It’s an unlikely turning point, this scene in The Man Who Wasn’t There, one of the richest, most underappreciated of the Coen Brothers’ films. Tony Shalhoub’s Freddy Riedenschneider, a lawyer in love with mystifying elocution, dazzling ideas, and the art of distraction—in other words, theatre—presents his client, on trail for murder, with a philosophical argument he believes will form the lynchpin in their case: a thing changes when you look at it. Sunlight beams down upon his upturned face as he savours his discovery of paradox. His presentation finished, he then abruptly leaves the room.
I’ve been trying to figure out why I keep thinking of The Man Who Wasn’t There as the natural companion to A Serious Man, the Coens’ new film, opening today in Toronto, about one Larry Gopnik (Michael Stuhlbarg, wonderful), a Jewish physics teacher and family man swept up in spiritual crisis 1967 Minneapolis. Sure, both feature a largely passive protagonist caught up in a torrent of troubles. “But I didn’t do anything!” is Larry’s recurring plea. Both are period pieces about middleclass people with unsatisfying marriages living in the suburbs. But more integrally these are the films that come closest to expressing the Coens’ particular take on the human condition, life as something perpetually mysterious and maddeningly unmoored, where chaos is never vanquished but merely ebbs and flows, where parallels and ostensible signs can’t be dependably mined for meaning. “Please, accept the mystery!” a character asks Larry. Dreams deceive dreamers because they seem so real in the moment. Voices echo from one scene into another like yelps into the void. There’s a moment, less flamboyant than Riedenschneider’s but still pretty fun, where Larry tries to explain Schrödinger’s cat to an auditorium full of students, behind him a blackboard of comically titanic proportions covered in a labyrinthine mural of equation almost no one could possibly understand. You can never be certain if the cat’s alive or dead, Larry tells his class, but you still have to explain it on the midterm.
A Serious Man is also like The Man Who Wasn’t There in that, no matter what the rigorously irreverent Coens themselves might say—some general advice: never trust the artist to interpret the work—it reveals the filmmakers at their most discreetly compassionate. The escalating woes of Larry Gopnik (Michael Stuhlbarg) may be rife with black comedy and caricature, but his struggle feels genuine. He’s condescended to by several supporting characters, not by the authors. Maybe—and this is a strict maybe—this is because it’s their most autobiographical work. The setting is their hometown; Larry’s occupation is the same as that of the Coens’ father; Larry’s son Danny (Aaron Wolff, deadpan and very funny), about to bar mitzvah, is roughly the same age the Coens would have been at the time, and we can only presume his pot-addled, utterly detached participation in the rituals of his Jewish community mirrors the Coens’. Maybe it also reflects something of Ethan Coen’s undergraduate studies in philosophy—his thesis was on Wittgenstein—but no matter how circular, inconclusive or just plain baffling Larry’s soliciting of advice from a series of rabbis might be, we’re not made to feel that he’s ridiculous or pitiful for having searched, any more than it might be ridiculous or pitiful for him to seek comfort in the desperate housewife next door (Amy Landecker, blearily sexy), who he first spies sunbathing from his roof one sunny afternoon. He fiddles with the antenna as Jefferson Airplane’s ‘Coming Back To Me’ seems to suddenly drift across the airwaves, lending tenderness to this scene of accidental voyeurism.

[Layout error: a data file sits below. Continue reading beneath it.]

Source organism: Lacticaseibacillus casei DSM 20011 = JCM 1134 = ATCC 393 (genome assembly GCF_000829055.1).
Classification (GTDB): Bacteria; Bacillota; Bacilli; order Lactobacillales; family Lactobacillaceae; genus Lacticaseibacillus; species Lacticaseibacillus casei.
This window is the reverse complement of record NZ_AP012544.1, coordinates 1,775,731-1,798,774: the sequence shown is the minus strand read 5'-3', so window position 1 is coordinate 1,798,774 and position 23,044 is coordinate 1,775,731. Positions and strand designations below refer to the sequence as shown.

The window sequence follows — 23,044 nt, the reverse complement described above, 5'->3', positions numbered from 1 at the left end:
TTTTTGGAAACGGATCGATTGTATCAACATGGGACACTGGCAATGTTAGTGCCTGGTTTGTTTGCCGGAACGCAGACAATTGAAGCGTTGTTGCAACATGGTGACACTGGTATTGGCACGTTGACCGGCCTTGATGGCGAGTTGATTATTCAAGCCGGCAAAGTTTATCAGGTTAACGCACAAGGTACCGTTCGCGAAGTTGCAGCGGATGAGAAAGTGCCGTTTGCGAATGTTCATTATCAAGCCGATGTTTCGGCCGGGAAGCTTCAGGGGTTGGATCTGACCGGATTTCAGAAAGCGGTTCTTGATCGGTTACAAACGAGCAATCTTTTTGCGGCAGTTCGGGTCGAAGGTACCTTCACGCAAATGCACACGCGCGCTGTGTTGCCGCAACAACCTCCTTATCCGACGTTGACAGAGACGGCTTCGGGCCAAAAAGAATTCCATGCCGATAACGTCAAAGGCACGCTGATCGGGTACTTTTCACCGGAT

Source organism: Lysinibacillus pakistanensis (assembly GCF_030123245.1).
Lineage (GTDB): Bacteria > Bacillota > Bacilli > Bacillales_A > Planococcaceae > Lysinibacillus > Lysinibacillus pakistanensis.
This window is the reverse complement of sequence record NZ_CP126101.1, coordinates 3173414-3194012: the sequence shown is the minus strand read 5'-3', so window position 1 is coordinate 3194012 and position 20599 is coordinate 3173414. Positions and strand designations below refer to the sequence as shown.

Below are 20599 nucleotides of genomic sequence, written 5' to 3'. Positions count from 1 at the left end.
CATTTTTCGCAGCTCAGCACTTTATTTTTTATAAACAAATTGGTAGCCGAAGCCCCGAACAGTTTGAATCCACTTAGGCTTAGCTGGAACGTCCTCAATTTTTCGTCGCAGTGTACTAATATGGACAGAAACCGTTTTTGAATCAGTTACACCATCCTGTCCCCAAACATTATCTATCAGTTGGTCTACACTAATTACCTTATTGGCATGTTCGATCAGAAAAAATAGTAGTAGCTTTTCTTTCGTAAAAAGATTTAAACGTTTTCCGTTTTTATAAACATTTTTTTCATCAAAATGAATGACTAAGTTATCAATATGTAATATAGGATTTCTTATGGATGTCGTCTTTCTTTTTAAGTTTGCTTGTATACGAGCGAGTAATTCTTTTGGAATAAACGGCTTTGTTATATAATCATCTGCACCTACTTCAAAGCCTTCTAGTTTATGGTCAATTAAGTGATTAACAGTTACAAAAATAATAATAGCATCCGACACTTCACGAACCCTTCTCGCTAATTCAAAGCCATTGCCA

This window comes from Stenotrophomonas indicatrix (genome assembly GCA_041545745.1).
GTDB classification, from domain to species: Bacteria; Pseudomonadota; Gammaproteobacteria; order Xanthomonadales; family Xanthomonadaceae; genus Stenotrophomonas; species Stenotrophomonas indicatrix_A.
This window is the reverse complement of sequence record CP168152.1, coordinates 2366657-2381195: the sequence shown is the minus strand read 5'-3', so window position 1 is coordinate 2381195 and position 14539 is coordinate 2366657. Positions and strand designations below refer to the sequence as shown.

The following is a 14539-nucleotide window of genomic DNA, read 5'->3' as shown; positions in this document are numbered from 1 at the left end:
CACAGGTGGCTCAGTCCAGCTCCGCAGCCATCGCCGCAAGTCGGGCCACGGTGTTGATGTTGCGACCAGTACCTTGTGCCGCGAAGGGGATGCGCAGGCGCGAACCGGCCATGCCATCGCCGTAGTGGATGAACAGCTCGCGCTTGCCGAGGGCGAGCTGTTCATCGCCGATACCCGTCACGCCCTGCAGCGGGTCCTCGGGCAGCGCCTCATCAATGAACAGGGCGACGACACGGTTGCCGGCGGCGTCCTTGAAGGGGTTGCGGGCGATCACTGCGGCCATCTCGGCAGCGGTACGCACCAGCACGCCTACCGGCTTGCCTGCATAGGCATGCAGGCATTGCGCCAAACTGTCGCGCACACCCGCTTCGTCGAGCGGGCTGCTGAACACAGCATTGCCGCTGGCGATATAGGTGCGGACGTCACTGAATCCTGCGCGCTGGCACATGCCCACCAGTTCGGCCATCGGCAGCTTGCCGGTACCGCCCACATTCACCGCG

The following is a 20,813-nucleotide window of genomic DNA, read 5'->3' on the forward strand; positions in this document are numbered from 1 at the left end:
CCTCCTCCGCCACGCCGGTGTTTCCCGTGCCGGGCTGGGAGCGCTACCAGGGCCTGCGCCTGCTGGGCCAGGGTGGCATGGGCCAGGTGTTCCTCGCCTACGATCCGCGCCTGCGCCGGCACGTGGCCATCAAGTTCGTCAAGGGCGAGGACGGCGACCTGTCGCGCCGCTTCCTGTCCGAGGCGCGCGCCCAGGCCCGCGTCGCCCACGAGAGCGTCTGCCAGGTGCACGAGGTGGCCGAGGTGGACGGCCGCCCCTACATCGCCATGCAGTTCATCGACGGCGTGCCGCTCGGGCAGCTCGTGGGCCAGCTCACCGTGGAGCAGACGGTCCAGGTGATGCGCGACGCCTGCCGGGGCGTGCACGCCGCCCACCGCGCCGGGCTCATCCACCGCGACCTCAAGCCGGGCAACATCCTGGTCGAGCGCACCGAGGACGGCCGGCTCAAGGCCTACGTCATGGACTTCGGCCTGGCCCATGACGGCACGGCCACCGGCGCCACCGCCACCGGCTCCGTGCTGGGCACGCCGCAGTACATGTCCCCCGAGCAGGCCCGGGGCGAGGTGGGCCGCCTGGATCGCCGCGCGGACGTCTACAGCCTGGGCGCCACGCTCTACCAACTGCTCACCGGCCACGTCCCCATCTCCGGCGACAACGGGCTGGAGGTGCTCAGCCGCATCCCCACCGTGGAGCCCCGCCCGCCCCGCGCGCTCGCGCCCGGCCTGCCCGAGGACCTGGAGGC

Characteristic Coen humour, often verging on non sequitur, abounds. There are jokes about incessant cyst draining or the inexplicable unseemliness of a bar called the North Dakota. There are instances of culture clash that toy with stereotype, such as Larry’s struggle to reason with a Korean student who presumes bribery to be acceptable practice in American schools. The cast, superb and devoid of name talent, speaks to the Coens’ impeccable eye for faces, not to mention ankles, necks, and the hairiest ears I’ve ever seen. Larry’s wife (Sari Lennick), wound so tight she looks like her head’s about to explode any second, seems to be leaving him for Allen Ginsberg (Fred Melamed, reassuring, and creepy). Bodies wordlessly convey repression, especially that of Uncle Arthur (Richard Kind, endearingly childish), whose posture renders him a peeled hard-boiled egg with flippers. So the Coen carnival show is in full effect, but it strikes me as a carnival of the community centre, oddly affectionate, deeply recognizable—to Jews and goys alike—and brimming with sly observations on how familiarity can suddenly become terrifying and strange when the balance of life alarmingly slips over. Larry’s troubles don’t really abate. Indeed, the film ends with fresh threats looming on the horizon. This cliffhanger is a legitimate finale however. There is resolution, even if it urges us to accept uncertainty as life’s sole certainty.
One last thought. It concerns coincidence, a big theme in A Serious Man. There was one other excellent American film released this year that also dealt with a major crisis in the life of a man living in a Jewish community. It was called Two Lovers, it starred Joaquin Phoenix, and is it just me or, from certain angles at least, and especially when smiling, do Phoenix and Stuhlbarg not look very alike? Is Hashem trying to tell us something? Talk amongst yourselves.